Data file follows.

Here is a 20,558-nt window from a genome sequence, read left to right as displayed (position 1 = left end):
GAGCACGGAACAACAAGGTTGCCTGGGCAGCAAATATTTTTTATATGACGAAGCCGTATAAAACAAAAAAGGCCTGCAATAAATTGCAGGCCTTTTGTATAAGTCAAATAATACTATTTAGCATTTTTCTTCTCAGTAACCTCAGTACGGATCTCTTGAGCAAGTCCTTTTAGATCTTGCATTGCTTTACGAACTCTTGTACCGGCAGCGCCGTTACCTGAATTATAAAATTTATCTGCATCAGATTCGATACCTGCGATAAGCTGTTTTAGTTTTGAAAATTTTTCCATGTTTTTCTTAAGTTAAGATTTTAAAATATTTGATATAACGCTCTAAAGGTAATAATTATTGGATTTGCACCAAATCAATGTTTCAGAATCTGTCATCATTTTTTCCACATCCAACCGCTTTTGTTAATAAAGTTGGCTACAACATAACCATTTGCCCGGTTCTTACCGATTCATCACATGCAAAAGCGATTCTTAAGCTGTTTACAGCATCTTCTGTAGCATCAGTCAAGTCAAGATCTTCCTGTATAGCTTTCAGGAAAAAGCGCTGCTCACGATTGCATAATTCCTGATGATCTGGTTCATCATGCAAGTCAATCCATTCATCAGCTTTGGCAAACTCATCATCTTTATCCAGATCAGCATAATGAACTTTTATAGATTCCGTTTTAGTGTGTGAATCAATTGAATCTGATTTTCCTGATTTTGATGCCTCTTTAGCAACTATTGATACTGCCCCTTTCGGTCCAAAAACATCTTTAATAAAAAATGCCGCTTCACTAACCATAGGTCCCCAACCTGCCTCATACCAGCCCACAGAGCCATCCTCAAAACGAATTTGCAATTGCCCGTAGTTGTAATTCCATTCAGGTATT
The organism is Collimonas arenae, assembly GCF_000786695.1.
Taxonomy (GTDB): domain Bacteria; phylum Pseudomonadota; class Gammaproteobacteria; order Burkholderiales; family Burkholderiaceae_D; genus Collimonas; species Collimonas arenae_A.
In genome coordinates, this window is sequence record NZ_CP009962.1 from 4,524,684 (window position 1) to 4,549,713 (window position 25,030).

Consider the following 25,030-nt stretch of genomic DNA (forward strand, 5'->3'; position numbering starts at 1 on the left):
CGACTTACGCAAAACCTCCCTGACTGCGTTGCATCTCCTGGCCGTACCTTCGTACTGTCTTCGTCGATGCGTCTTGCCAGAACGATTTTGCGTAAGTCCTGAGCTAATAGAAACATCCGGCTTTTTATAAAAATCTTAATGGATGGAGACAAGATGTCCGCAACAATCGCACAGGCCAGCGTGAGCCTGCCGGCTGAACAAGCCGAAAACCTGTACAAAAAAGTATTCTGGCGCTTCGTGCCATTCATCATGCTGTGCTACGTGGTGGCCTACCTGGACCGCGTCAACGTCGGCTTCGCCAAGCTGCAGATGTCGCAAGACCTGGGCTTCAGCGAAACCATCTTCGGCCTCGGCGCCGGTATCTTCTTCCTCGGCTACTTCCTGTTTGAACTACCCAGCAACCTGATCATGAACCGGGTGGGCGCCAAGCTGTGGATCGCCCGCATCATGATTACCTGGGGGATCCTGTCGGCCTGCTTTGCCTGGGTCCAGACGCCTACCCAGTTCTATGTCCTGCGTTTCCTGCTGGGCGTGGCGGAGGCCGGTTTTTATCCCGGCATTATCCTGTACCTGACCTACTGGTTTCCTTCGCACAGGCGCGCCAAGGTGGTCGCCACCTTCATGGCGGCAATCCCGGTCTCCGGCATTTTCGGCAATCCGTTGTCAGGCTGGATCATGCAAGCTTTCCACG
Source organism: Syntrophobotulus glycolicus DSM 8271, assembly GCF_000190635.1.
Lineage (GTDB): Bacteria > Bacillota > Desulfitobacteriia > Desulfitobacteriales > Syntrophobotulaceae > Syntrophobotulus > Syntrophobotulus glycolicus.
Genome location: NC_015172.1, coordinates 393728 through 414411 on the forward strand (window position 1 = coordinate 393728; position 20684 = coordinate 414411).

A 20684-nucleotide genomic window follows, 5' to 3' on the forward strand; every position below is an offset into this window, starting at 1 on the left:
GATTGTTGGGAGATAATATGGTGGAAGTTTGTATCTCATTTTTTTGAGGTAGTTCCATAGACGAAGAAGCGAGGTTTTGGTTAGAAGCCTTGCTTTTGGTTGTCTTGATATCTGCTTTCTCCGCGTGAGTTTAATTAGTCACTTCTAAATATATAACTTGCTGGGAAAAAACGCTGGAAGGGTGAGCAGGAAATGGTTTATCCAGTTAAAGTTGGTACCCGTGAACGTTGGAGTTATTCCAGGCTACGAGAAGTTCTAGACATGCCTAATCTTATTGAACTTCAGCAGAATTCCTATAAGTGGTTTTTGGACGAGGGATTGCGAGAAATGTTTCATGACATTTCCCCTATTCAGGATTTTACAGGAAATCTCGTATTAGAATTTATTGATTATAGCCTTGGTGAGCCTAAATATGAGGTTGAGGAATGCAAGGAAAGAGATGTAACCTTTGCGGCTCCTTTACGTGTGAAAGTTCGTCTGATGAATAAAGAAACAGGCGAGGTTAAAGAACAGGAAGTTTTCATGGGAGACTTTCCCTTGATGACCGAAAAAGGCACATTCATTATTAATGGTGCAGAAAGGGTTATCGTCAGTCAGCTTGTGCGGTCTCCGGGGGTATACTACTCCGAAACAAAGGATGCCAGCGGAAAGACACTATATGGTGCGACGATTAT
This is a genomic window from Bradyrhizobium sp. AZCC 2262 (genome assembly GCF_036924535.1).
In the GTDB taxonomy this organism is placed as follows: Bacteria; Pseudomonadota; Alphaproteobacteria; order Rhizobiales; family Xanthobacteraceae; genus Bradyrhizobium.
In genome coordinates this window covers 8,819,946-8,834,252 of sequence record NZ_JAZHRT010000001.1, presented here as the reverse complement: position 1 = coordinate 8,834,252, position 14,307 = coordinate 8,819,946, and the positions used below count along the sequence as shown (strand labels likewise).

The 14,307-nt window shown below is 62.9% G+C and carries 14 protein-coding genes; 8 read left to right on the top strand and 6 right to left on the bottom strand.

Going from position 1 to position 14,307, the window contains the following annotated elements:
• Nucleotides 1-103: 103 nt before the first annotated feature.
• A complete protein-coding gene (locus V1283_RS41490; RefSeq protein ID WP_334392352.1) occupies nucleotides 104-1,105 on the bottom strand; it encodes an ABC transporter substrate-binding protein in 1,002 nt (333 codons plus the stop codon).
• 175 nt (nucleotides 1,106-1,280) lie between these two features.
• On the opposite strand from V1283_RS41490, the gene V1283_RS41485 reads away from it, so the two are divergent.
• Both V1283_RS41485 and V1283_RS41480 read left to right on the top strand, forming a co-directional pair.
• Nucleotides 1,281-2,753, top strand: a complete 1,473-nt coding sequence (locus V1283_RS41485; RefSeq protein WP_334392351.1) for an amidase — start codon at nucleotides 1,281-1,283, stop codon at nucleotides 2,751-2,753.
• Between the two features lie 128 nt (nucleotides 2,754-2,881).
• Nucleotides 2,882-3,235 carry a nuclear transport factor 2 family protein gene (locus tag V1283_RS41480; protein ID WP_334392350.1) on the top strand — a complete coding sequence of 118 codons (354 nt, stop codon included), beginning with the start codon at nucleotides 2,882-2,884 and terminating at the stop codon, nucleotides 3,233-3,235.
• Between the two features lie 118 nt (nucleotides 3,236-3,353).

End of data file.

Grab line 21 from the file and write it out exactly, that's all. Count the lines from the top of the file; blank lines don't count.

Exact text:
• On the opposite strand from V1283_RS41490, the gene V1283_RS41485 reads away from it, so the two are divergent.